Intel Core 2 (Kentsfield) processors
Introduction: November 2006
The Core 2 brand refered to a range of Intel's consumer 64-bit dual-core and 2x2 MCM quad-core CPUs with the x86-64 instruction set, based on the Intel Core microarchitecture, derived from the 32-bit dual-core Yonah laptop processor. Note: the Yonah's silicon chip or die comprised two interconnected cores - each similar to those branded Pentium M. The 2x2 MCM dual-die quad-core CPU had two separate dual-core dies (CPUs) - next to each other - in one quad-core MCM package. The Core 2 relegated the Pentium brand to a lower-end market, and reunified laptop and desktop CPU lines, which previously had been divided into the Pentium 4, D, and M brands.
The Core microarchitecture returned to lower clock speeds and improved processors' usage of both available clock cycles and power compared with preceding NetBurst of the Pentium 4/D-branded CPUs. Core microarchitecture provided more efficient decoding stages, execution units, caches, and buses, reducing the power consumption of Core 2-branded CPUs, while increasing their processing capacity.
The Core 2 brand was introduced on July 27, 2006 comprising the Solo (single-core), Duo (dual-core), Quad (quad-core), and Extreme (dual- or quad-core CPUs for enthusiasts) branches, during 2007.
The Core 2-branded CPUs included: "Conroe" and "Allendale" (dual-core for higher- and lower-end desktops), "Merom" (dual-core for laptops), "Kentsfield" (quad-core for desktops), and their variants named "Penryn" (dual-core for laptops), "Wolfdale" (dual-core for desktops) and "Yorkfield" (quad-core for desktops). Note: for the server and workstation "Woodcrest", "Clovertown", and "Tigerton" CPUs saw the Xeon brand.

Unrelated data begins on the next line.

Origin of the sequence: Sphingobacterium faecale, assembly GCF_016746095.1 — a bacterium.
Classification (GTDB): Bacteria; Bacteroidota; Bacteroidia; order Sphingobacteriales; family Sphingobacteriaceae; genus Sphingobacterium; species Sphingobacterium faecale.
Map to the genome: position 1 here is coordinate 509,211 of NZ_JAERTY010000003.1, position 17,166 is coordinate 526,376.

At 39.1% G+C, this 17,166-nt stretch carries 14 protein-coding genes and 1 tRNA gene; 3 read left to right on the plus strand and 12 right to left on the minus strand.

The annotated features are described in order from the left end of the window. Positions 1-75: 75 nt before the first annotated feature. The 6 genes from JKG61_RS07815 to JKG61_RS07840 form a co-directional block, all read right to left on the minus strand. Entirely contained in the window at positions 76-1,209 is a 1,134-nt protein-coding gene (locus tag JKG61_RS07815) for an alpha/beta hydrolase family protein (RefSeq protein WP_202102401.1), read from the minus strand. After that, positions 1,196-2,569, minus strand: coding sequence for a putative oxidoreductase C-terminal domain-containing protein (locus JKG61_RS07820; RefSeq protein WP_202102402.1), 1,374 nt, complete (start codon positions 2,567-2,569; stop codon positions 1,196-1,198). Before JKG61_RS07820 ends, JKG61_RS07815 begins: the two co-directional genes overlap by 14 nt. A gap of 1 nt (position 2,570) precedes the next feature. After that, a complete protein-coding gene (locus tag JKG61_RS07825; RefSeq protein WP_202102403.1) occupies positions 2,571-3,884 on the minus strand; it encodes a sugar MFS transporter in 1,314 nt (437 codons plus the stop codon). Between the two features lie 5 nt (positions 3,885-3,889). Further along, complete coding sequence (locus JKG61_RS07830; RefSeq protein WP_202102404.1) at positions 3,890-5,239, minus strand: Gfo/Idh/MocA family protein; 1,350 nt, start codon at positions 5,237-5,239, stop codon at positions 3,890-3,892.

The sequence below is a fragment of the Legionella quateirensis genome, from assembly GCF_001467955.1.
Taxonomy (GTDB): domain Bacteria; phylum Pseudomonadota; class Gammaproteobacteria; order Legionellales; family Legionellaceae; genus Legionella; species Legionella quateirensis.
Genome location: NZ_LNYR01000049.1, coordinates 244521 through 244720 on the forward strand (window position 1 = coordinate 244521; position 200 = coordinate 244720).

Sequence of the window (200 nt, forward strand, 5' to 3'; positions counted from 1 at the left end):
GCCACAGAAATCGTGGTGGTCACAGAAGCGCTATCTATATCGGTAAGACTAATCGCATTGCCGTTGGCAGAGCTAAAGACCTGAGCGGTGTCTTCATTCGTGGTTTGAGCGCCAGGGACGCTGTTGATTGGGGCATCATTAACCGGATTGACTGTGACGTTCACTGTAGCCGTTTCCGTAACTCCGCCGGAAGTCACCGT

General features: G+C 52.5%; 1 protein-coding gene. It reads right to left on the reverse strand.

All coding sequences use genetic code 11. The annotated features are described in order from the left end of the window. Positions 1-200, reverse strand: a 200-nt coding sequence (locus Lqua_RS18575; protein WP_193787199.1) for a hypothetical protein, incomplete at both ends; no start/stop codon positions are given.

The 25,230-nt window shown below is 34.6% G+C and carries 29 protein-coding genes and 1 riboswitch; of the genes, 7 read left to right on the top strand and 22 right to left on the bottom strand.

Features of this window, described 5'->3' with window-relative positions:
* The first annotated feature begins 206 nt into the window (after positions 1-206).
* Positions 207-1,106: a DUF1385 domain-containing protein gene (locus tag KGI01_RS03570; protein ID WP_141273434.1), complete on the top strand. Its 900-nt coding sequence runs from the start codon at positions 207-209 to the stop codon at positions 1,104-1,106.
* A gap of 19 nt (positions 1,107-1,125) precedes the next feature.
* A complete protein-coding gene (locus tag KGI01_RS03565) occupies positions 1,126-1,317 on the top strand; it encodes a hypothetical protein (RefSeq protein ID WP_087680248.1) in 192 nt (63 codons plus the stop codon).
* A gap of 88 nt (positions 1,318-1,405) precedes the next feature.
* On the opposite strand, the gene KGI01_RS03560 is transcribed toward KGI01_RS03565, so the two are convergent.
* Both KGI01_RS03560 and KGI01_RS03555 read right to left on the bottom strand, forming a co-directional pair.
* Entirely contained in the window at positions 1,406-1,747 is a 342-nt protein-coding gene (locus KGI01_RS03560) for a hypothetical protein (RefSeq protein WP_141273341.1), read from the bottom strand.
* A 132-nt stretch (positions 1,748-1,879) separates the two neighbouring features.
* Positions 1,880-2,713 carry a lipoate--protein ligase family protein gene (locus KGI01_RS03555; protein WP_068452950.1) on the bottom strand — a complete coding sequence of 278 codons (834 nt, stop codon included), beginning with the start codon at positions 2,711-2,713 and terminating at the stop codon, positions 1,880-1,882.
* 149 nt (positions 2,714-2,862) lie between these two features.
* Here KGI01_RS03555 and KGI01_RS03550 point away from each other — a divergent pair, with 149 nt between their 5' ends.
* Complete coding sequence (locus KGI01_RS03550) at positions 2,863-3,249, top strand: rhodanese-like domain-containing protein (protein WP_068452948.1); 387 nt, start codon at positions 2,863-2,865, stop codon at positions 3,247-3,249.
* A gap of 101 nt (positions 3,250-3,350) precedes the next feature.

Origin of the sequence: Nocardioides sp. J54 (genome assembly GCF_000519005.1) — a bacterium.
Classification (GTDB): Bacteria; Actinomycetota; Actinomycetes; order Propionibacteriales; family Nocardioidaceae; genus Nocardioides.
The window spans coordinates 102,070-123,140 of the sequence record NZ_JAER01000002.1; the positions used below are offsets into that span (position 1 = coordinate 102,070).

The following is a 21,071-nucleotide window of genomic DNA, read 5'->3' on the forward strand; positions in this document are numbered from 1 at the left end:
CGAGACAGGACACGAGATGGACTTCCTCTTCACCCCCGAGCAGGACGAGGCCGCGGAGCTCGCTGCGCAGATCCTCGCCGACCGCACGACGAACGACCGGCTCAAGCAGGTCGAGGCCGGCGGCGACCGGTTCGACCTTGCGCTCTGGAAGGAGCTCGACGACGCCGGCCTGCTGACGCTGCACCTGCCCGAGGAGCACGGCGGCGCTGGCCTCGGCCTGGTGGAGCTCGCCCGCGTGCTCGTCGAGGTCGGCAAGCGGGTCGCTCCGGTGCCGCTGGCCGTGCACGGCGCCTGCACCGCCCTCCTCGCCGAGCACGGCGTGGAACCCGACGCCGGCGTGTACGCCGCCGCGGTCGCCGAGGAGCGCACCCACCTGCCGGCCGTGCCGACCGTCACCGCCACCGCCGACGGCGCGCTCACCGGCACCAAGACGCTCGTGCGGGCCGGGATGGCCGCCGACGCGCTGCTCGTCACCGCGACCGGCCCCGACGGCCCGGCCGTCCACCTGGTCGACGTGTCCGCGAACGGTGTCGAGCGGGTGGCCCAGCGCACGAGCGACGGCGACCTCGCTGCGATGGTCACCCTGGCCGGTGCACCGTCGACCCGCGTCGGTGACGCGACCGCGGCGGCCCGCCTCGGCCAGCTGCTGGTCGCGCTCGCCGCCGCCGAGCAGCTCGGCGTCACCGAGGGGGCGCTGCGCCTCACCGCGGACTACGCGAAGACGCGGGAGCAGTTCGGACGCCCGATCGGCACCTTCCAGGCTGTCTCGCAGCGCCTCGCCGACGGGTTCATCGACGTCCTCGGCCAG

The Core 2 branded processors featured the Virtualization Technology (except T52x0, T5300, T54x0, T55x0 with stepping "B2", E2xx0, E4x00 and E8190 models), Execute Disable Bit, and SSE3. Their Core microarchitecture introduced also SSSE3, Trusted Execution Technology, Enhanced SpeedStep, and Active Management Technology (iAMT2). With a Thermal Design Power (TDP) of up to only 65W, the Core 2 dual-core Conroe consumed only half the power of less capable, but also dual-core Pentium D-branded desktop chips with a TDP of up to 130W (a high TDP requires additional cooling that can be noisy or expensive).
The Kentsfield core
The Kentsfield released on November 2, 2006, was the first Intel desktop quad-core CPU branded Core 2 (and Xeon for lower-end servers and workstations). The top-of-the-line Kentsfields were Core 2 Extreme models numbered QX6xx0, while the mainstream ones branded Core 2 Quad were numbered Q6xx0. All of them featured two 4MB L2 caches. The mainstream Core 2 Quad Q6600, clocked at 2.4GHz, was launched on January 8, 2007 at US$851 (reduced to US$530 on April 7, 2007). July 22, 2007 marked the release of the Q6700, and Extreme QX6850 Kentsfields at US$530 and US$999 respectively along with a further price reduction of the Q6600 to US$266.
Analagous to the Pentium D branded CPUs, the Kentsfields comprised two separate silicon dies (each equivalent to a single Core 2 duo) on one MCM. This resulted in lower costs but lesser share of the bandwidth from each of the CPUs to the northbridge than if the dies were each to sit in separate sockets as was the case for example with the AMD Quad FX platform. Also, as might be predicted from the two-die MCM configuration, the max power consumption (TDP) of the Kentsfield (QX6800 - 130W, QX6700 - 130W, Q6600 - 95W) had been found to be double that of its similarly clocked Core 2 Duo counterpart.
Source: Wikipedia, the free encyclopedia.